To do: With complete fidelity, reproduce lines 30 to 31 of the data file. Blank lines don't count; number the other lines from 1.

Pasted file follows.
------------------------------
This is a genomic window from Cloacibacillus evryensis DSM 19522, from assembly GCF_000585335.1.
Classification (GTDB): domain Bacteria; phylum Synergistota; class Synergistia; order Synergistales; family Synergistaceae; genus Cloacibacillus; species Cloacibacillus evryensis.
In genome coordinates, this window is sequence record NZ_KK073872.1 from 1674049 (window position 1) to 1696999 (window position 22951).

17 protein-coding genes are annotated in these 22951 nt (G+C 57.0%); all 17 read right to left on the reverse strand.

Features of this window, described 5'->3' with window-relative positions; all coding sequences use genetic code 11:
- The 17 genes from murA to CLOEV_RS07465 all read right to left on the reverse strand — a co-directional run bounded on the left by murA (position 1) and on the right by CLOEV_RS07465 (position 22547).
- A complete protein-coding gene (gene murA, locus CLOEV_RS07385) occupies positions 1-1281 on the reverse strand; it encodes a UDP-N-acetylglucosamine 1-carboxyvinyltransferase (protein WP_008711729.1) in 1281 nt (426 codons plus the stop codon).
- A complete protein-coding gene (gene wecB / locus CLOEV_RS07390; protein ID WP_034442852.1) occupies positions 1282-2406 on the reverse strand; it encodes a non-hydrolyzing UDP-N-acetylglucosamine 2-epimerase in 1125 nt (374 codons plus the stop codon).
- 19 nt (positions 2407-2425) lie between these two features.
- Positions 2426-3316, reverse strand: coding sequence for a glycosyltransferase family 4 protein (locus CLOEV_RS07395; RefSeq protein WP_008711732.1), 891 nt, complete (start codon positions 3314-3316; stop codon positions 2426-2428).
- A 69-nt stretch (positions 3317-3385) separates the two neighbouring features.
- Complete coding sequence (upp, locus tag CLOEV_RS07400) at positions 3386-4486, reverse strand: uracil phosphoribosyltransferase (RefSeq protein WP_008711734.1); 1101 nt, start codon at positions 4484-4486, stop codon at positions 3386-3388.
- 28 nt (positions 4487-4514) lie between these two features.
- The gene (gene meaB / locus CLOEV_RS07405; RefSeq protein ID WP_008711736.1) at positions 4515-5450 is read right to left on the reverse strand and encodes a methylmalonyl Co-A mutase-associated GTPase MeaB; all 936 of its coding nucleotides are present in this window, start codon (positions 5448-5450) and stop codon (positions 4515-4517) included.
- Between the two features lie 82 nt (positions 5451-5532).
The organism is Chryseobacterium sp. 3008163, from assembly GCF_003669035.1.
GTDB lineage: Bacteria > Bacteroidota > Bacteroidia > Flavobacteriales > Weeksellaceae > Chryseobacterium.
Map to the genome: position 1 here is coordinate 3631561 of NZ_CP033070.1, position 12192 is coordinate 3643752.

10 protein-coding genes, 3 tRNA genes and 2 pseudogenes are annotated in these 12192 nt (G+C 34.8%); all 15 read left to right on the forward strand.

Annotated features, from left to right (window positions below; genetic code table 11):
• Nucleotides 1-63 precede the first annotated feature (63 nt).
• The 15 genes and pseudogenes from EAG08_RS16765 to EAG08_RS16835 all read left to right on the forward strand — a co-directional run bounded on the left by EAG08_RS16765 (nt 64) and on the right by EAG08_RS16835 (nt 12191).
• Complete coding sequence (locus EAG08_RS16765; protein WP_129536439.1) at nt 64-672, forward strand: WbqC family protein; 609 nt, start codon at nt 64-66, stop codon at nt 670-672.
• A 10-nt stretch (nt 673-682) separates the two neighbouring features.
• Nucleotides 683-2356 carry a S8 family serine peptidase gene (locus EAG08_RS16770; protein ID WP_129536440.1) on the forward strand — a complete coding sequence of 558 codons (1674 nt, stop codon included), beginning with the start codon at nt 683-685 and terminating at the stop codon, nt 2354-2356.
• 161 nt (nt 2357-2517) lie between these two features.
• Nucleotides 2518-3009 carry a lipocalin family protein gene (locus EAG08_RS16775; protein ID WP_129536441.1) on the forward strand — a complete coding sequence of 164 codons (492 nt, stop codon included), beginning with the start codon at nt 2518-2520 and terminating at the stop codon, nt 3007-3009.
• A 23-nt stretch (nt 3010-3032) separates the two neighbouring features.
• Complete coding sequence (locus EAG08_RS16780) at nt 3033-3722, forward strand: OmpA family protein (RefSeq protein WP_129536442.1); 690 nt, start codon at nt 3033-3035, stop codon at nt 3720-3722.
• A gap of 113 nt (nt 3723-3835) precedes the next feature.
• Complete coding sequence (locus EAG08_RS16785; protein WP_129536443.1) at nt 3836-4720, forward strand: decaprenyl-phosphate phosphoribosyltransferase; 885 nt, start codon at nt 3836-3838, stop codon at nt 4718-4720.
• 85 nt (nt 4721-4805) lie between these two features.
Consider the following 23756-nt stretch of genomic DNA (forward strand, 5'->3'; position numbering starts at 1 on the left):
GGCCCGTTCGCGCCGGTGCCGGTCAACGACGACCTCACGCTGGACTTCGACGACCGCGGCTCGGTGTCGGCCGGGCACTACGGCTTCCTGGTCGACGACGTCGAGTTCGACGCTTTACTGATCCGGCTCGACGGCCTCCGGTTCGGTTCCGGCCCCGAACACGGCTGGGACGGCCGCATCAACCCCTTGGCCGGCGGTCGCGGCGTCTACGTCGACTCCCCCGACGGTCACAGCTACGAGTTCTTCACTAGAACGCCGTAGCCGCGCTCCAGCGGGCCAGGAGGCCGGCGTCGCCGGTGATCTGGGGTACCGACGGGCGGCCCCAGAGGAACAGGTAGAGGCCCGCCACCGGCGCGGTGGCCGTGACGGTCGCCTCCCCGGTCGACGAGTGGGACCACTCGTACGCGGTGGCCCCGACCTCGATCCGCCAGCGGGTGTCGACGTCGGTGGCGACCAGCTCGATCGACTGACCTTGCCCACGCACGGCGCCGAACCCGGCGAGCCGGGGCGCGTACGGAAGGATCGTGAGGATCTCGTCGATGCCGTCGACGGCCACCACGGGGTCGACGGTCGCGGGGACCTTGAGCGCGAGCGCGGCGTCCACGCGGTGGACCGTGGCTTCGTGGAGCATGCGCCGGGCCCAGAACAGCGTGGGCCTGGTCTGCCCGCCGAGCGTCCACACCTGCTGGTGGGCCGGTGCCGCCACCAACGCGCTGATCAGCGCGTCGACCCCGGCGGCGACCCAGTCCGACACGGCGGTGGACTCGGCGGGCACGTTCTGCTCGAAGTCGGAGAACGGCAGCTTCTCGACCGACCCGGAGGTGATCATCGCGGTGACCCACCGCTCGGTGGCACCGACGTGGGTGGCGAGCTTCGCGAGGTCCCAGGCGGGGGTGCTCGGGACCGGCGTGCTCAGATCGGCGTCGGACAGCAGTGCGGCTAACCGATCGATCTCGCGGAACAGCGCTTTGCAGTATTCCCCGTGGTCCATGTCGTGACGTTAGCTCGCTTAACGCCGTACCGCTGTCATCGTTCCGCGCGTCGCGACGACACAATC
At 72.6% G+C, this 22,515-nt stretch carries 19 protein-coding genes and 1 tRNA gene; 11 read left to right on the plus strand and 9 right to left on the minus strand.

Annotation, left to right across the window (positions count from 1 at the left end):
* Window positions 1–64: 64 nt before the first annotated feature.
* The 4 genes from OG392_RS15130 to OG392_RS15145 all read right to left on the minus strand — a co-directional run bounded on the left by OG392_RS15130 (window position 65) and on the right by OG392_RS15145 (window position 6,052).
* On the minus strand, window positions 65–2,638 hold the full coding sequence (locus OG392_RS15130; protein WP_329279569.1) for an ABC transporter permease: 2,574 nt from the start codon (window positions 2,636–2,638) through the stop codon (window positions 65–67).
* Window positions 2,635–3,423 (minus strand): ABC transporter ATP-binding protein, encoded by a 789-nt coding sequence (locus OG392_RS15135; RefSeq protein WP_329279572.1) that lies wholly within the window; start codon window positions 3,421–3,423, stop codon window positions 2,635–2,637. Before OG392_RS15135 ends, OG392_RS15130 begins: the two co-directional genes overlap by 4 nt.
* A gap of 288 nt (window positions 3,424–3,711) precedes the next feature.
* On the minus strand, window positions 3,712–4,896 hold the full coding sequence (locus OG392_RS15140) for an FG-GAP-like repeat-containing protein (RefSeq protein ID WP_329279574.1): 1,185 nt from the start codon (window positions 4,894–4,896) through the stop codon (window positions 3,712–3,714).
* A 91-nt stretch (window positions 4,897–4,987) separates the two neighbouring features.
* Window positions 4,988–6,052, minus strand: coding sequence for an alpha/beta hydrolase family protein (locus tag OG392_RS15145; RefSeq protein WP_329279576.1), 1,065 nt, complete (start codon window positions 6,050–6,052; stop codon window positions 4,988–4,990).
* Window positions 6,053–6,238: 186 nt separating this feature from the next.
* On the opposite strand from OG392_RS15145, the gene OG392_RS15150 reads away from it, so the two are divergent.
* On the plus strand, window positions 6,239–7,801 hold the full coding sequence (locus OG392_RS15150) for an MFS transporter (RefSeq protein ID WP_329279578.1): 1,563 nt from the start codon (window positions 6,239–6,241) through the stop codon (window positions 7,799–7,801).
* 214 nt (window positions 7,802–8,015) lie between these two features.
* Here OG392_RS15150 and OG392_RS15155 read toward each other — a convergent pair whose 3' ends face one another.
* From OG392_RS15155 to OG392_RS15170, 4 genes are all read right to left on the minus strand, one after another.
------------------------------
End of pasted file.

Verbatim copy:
• A gap of 113 nt (nt 3723-3835) precedes the next feature.
• Complete coding sequence (locus EAG08_RS16785; protein WP_129536443.1) at nt 3836-4720, forward strand: decaprenyl-phosphate phosphoribosyltransferase; 885 nt, start codon at nt 3836-3838, stop codon at nt 4718-4720.